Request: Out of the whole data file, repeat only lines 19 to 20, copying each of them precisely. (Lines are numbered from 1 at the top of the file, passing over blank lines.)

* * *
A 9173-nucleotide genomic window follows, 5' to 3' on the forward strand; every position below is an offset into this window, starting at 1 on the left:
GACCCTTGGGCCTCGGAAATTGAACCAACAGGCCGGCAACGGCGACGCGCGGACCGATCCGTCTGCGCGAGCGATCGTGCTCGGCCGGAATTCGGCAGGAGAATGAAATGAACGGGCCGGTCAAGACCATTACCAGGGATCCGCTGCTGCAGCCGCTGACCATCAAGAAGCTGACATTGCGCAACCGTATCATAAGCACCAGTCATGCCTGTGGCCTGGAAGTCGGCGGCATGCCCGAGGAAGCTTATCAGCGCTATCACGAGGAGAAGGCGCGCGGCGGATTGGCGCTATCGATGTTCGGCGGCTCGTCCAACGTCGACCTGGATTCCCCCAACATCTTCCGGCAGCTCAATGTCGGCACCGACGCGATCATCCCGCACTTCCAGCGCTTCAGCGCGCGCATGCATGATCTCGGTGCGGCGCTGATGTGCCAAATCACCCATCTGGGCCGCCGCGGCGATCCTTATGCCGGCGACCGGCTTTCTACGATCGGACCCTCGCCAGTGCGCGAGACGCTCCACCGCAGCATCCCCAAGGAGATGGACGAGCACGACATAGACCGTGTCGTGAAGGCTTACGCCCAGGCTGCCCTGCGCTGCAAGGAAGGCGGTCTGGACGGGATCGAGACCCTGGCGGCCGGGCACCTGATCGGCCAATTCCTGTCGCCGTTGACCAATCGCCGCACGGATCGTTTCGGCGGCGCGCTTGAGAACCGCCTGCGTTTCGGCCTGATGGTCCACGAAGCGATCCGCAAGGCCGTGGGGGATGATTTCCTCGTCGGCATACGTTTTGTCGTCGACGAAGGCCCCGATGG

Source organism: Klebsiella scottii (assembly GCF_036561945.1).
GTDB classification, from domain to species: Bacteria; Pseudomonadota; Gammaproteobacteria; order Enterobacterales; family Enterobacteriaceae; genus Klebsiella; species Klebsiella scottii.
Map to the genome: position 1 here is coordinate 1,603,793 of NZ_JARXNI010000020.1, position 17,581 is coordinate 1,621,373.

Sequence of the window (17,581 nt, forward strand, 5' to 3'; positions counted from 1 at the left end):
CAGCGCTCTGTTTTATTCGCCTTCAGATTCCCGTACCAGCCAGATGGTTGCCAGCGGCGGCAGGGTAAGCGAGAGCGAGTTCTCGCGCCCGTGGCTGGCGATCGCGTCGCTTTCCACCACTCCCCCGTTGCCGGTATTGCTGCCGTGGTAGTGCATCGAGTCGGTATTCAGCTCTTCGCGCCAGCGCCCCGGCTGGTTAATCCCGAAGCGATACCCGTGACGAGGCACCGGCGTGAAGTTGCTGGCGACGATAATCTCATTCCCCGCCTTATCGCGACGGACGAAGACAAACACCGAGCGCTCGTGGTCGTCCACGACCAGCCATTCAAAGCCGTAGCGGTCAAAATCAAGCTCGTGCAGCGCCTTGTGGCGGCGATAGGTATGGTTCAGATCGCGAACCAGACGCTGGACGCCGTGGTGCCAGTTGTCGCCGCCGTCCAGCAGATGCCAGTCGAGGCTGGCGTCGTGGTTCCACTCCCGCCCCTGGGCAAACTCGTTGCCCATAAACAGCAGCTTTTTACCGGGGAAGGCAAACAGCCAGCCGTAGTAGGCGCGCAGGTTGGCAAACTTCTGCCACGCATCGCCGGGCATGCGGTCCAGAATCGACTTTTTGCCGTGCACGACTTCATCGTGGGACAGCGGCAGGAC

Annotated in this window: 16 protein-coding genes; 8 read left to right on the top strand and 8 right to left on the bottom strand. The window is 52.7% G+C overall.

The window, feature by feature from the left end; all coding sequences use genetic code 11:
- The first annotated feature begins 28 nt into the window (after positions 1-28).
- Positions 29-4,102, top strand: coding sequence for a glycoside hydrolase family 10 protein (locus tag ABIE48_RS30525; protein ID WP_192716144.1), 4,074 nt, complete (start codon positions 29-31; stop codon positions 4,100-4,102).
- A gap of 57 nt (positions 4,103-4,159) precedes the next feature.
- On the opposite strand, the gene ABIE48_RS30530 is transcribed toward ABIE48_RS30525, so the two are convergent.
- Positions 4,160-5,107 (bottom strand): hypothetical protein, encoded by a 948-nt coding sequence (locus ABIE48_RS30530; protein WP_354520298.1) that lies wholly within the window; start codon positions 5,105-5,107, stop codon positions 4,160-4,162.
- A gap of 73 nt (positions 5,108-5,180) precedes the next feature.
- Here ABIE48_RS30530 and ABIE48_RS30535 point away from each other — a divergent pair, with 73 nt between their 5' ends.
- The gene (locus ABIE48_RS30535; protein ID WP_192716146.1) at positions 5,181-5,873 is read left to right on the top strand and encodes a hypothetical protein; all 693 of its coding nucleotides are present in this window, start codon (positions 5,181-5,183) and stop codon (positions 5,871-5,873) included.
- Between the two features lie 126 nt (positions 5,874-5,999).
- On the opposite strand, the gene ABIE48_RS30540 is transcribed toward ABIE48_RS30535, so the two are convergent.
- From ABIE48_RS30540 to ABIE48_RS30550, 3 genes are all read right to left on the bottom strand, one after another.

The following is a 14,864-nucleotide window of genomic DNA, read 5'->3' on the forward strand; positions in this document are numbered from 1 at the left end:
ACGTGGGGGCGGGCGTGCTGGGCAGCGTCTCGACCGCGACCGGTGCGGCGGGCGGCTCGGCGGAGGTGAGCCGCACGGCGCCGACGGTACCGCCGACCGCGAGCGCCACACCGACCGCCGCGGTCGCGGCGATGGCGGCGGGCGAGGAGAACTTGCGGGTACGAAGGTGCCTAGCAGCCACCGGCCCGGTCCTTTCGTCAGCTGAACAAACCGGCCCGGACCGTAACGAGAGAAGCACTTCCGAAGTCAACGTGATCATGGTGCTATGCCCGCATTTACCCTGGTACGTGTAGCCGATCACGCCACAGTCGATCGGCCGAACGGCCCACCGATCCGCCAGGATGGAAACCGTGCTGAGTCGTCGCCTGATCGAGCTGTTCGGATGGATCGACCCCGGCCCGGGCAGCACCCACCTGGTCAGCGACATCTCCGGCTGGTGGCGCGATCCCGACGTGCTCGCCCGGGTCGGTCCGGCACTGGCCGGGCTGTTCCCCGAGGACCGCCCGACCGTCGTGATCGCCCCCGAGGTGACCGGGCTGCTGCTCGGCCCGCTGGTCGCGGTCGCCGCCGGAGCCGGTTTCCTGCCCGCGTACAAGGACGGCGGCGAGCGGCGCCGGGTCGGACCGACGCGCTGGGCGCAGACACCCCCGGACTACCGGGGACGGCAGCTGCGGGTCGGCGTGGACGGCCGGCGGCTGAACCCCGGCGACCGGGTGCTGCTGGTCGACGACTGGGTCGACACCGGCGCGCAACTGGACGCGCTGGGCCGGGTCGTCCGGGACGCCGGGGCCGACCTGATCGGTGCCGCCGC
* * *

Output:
- On the opposite strand, the gene ABIE48_RS30540 is transcribed toward ABIE48_RS30535, so the two are convergent.
- From ABIE48_RS30540 to ABIE48_RS30550, 3 genes are all read right to left on the bottom strand, one after another.